The Georgia State Folk Dance
Adoption of the Georgia State Folk Dance
Introduced by J. Max Davis, representing DeKalb County, House Bill No. 1519 was read in the Georgia House of Representatives for the first time on January 30, 1996. It was read in the Senate for the first time on February 27, 1996. By March 13, both the House and the Senate had approved the bill to amend the Official Code of Georgia Annotated to record "Square dancing is designated as the official Georgia folk dance."
Governor Zell Miller signed the legislation on April 8, 1996 with an effective date of July 1, 1996. By Legislative Act No. 803, square dancing was made the official Georgia folk dance.
Modern western square dance clubs across the country have collaborated to have the Square Dance declared the state folk dance in all fifty states. They have also been active in efforts to make the Square Dance the national folk dance. There is some controversy over their efforts, which can be read about in the "Additional Information" section below.
About the Official Georgia State Folk Dance
The square dance is a popular type of folk dance in the United States. This dance for four couples, or groups of four couples, is performed in a compact framework of a square, each couple forming a side. Traditionally accompanied by a fiddle, accordion, banjo and guitar, the couples perform a variety of movements prompted by the patter or singing calls (instruction) of a "caller". Cooperative movement is the hallmark of well-executed square dancing.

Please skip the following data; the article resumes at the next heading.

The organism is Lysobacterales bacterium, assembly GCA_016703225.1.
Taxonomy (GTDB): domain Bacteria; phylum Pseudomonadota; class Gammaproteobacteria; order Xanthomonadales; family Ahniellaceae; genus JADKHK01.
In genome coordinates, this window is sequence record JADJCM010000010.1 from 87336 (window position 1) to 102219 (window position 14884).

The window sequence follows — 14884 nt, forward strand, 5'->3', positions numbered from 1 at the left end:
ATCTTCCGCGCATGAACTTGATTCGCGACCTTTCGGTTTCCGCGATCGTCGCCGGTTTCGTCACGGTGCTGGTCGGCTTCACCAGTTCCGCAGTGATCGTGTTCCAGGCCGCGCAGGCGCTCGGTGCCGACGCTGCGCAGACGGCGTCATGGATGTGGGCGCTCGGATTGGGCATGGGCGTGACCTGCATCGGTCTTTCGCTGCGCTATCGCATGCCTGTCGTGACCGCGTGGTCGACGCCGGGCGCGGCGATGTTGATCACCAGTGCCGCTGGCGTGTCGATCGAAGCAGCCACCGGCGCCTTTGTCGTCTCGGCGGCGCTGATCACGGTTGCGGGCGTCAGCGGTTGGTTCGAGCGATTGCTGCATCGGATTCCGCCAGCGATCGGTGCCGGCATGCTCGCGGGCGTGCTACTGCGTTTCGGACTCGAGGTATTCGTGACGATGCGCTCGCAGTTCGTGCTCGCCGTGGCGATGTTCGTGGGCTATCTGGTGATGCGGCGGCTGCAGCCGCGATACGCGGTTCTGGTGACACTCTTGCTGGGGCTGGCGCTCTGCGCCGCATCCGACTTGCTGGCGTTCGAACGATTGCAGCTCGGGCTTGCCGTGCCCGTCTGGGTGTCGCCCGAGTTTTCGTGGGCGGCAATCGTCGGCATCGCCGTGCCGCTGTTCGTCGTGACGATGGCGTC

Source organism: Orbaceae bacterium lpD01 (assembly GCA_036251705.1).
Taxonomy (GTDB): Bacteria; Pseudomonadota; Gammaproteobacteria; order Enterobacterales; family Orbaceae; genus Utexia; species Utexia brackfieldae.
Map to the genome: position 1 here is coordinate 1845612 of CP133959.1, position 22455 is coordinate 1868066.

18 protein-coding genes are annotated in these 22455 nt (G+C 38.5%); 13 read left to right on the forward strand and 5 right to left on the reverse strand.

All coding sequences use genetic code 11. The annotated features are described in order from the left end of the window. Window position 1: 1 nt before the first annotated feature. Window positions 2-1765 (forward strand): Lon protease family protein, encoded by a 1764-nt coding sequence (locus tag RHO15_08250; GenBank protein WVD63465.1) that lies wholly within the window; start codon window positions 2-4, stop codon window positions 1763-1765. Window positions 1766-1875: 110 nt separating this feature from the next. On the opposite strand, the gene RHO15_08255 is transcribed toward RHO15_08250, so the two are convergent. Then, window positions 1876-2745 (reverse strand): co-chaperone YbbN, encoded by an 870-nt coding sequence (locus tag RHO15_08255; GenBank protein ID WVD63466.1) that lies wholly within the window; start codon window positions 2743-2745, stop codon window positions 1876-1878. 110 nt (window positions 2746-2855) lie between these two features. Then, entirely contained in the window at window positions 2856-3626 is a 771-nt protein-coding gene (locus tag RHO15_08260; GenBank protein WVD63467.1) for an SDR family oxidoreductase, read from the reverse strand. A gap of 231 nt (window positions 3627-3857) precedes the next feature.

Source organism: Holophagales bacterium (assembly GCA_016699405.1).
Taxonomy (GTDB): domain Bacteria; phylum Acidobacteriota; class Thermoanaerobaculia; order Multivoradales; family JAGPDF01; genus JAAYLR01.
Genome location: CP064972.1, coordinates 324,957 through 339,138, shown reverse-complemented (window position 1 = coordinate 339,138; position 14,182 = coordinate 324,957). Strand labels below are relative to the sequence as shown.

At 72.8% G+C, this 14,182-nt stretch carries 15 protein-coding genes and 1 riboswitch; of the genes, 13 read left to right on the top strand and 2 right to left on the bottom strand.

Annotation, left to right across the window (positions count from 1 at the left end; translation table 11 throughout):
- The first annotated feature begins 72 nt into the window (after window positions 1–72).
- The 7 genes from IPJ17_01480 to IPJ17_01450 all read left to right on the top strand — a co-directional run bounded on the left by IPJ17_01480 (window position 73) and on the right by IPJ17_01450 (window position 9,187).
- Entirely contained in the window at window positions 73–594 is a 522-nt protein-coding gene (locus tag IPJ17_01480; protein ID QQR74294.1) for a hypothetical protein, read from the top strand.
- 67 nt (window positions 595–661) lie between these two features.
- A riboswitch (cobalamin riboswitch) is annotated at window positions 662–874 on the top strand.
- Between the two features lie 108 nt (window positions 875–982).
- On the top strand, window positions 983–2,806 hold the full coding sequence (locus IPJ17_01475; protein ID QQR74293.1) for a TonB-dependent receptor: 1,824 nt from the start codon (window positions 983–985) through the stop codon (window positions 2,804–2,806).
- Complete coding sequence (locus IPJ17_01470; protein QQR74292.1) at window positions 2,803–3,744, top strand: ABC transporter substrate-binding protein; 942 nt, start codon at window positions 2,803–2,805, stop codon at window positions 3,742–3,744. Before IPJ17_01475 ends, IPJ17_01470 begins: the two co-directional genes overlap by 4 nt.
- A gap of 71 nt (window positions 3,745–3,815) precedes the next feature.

Square dancing is to be distinguished from related dances called contra or longways dance where couples stand double file in a line and from round dances where couples stand in a circle. The origin of the square dance can be traced to English derivation and to the stately French cotillion performed in square formation that was popular at the court of Louis the fifteenth later replace by the quadrille (another square dance).
The following information is excerpted from the Georgia Code Unannotated, Title 50, Chapter 3, Article 3, Section 50-3-73.
TITLE 50. State Government.
A Brief History of Square and Round Dancing: by Herb Egender.
Square Dancing: The Historical Geography of an American Folk Custom: Richard M. MacKinnon, Allan Hancock College, Santa Maria, California.
English and French Influence on Square Dancing: By Don Ward and John Brant.
Square Dance History in the U.S.: from the Mid-Atlantic Challenge Organization.
History and Heritage of Modern American Square Dancing: A summary of the essays by Dorothy Shaw, Bob Osgood and Kenny Reese.
The State Folk Dance
Conspiracy: Fabricating a National Folk Dance:
By Judy Mangin - Originally published in the Old-Time Herald
The Square Dance Legislation Collection: American Folklife Center 1984/024, Compiled by Michelle Forner, Library of Congress, Washington DC, December 1994
Source: Georgia General Assembly, (http://www.legis.state.ga.us/), February 16, 2005
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